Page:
Rhythm + Views


Acoustic Swing & Jug

SIXTIES JUG BAND music was one of those gone-before-you-know-it moments in American music; both an East Coast, post-beatnik revival of a '20s/'30s black style, and a stateside equivalent to England's skiffle music scene. Oddly, both were incubators of significant pop/rock bands: Skiffle brought about the Mersey Beat era as well as the Beatles, while the jug band music of Kweskin and a few others morphed into The Lovin' Spoonful, The Mamas And Papas and Maria Muldaur (a former Kweskinite). Kweskin was an admirable balance of music archivist and comedian, slapping Mississippi John Hurt's gorgeous "Richland Woman" up against the goofy but definitely swinging "Never Swat A Fly."

Unfortunately, this group of wild characters fizzled out in a pre-rock era now mostly remembered for the Diet Folk Music of the Kingston Trio. In this writer's opinion, the Vanguard label never produced a more colorful band, and this album is up their with their best.

--Dave McElfresh


(Get Hip)

I CAN'T RECALL any bands from Dallas making a dent in recent music history, but the Mullens blaze through their debut album, dead set on being the first. Better yet, it's pleasingly hard to pinpoint the Mullens sound or quickly reduce them to some catch-phrase label flawed by implication. As soon as the needle head bounced onto the first cut, there was no doubt this album was a keeper on the unpretentious rock spectrum, sure to sound as vital 10 years from now as it does today. The Mullens deliver straight up rock-and-all-night-roll. Boring? I think not. Attitude-driven treblefest you can feel in your bones (but thankfully, not ear-achingly lo-fi)? Hell, yeah!

Don't go by my recommendation alone: If you like the Rolling Stones, Ramones or early Lyres, the Mullens will do you right. Lead singer Tim Stile's smug, Jagger-esque vocals come across as the voice of every narcissistic bastard who knows he gets what he wants. "Well I used to shop/But never stopped to try you/Now I'm pretty sure, baby I'm gonna drive you," he asserts on "Step On the Gas." Cuts like "Thought You Left," "Black Molly" and "Start Smokin' " are the reasons a new band is started every day in yet another kid's basement.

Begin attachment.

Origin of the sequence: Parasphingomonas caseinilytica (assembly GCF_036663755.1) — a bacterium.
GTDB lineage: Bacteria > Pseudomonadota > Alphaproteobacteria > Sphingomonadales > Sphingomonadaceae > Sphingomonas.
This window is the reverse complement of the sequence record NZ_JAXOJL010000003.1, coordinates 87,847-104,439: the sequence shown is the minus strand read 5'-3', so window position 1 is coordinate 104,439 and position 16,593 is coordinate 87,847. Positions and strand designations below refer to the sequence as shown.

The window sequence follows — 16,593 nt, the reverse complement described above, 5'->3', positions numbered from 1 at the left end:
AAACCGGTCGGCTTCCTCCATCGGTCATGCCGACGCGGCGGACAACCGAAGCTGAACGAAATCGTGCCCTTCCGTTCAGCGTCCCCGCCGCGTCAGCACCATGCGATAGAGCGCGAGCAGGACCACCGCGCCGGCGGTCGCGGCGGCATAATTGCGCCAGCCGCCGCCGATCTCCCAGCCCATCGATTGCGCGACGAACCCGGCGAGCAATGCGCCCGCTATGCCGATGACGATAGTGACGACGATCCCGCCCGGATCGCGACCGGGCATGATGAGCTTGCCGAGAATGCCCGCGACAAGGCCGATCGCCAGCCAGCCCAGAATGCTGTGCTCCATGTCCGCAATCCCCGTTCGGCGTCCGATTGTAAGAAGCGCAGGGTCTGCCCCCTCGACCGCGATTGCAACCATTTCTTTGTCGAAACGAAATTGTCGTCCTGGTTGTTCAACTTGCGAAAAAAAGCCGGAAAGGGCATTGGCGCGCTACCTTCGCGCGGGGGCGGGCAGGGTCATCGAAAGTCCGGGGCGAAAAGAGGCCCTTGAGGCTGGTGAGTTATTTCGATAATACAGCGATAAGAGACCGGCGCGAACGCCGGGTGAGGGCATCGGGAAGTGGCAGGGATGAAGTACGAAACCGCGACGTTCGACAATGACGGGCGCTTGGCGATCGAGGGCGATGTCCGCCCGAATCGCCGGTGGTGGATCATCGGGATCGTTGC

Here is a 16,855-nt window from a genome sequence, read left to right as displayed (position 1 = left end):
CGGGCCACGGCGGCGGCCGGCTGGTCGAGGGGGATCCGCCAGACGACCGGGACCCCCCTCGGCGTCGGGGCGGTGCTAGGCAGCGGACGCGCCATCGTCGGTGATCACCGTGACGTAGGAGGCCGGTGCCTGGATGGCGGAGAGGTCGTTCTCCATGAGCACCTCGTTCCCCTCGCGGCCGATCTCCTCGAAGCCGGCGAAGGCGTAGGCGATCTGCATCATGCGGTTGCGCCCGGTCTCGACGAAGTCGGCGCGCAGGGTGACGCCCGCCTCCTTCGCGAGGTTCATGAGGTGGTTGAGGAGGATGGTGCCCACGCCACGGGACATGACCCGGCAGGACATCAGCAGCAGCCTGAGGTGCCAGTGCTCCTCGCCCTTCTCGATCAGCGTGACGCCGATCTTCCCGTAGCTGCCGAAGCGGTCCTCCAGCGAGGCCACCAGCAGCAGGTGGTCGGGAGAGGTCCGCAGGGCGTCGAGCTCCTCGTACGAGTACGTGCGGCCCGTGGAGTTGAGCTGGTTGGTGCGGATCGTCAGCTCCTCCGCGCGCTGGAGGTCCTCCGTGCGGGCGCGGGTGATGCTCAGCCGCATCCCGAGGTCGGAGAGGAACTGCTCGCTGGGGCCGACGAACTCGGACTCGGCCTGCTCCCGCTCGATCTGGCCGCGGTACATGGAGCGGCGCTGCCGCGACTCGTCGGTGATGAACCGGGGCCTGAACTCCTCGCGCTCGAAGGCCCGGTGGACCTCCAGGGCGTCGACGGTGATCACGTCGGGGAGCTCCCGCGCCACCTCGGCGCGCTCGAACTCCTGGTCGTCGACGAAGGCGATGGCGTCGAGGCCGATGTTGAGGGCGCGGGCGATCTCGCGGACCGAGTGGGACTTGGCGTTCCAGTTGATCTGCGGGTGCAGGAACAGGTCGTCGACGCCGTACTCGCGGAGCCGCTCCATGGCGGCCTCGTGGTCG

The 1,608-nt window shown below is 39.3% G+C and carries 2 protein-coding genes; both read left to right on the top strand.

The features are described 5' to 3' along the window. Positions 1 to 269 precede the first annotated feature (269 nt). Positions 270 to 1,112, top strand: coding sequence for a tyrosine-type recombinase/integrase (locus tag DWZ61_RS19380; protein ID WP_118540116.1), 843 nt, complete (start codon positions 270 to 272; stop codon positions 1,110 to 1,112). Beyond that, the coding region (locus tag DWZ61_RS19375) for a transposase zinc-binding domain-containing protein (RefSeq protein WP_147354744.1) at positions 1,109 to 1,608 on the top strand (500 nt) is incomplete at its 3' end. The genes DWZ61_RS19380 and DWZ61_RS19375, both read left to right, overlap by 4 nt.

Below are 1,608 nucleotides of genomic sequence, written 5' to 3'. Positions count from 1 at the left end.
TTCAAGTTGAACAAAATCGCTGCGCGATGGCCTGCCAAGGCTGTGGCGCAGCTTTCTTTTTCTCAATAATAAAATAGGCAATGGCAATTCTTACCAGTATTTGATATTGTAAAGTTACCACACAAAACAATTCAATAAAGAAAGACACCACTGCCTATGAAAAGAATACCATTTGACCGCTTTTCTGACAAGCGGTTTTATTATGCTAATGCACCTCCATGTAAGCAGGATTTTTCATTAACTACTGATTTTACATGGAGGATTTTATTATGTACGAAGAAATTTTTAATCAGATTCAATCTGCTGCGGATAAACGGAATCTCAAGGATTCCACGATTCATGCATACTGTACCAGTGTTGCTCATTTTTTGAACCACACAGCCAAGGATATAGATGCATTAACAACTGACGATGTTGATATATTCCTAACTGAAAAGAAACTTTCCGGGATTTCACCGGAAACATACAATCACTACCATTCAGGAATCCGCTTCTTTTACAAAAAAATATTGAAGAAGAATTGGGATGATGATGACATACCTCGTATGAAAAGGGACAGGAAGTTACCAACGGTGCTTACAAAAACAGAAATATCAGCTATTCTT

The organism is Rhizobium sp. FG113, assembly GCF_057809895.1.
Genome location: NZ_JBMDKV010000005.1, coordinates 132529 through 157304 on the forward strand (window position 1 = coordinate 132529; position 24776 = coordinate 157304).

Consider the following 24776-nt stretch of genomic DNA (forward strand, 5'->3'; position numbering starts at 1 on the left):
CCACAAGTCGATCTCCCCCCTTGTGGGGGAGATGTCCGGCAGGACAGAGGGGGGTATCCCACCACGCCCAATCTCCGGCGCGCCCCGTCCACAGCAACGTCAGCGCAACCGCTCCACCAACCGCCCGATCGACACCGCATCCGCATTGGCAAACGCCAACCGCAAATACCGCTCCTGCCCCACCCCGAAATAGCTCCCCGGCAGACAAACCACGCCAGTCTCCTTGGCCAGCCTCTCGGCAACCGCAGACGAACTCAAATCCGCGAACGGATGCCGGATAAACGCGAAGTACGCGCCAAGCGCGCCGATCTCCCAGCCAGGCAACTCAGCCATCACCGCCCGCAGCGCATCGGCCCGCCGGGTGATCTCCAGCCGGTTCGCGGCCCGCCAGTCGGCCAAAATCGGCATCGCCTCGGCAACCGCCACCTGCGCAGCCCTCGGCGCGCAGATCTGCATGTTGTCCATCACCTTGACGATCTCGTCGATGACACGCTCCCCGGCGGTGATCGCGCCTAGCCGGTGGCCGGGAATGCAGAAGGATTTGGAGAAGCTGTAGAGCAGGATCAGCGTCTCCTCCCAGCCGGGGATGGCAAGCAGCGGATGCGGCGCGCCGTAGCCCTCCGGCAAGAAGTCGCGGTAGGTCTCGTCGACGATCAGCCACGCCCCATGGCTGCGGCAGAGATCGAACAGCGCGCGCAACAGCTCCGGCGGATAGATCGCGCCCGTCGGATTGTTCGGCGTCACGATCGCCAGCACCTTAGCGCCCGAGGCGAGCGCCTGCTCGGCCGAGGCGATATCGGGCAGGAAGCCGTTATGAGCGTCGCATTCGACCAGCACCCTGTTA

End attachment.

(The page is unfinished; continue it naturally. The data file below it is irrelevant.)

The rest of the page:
No gimmicks, no naked chicks on the album cover, no movie-soundtrack ballads. This is the music that separates the veritable fans from the garage tourists.

--Fen Hsiao


Yesteryear Of The Horse
(Gold Standard)

LAST YEAR, AFTER Young released his Year Of The Horse concert film, a compilation video appeared among collectors' circles entitled Yesteryear Of The Horse. Highly unauthorized, it made for compelling viewing as it captured Neil and his Horse in full gallop in Japan and London during the legendary spring '76 tour; rumor had it the professionally shot footage was originally slated for a concert film, never completed, called Odeon/Budokan. Now, some enterprising persons have taken the audio portion of Yesteryear and turned it into a compact disc (also, um, highly unauthorized). And if you excuse the slightly low volume level, which can be remedied by a twist of a stereo knob, and a bit of audible hiss due to tape generation loss (not a problem if you're used to listening to live tapes), it's quite a show. Starting out in "mellow Neil" fashion ("Mellow My Mind," natch, then "Too Far Gone") and rising to an early rocking peak ("Drive Back," "Cowgirl In The Sand") then back down to some country and folk ("Lotta Love," "Tell Me Why"), it concludes with two of his epic-length classics ("Down By The River," "Cortez The Killer").

The dynamics of this set are just like those of a great concert, suggesting that the original video compilers had a sense of artistry about them, or at least an intuition where it comes to things-Neil. A lo-fi banjo/harmonica rehearsal of "Out On The Weekend," from '72, is tagged on the end as a nice bonus cut.

--Fred Mills

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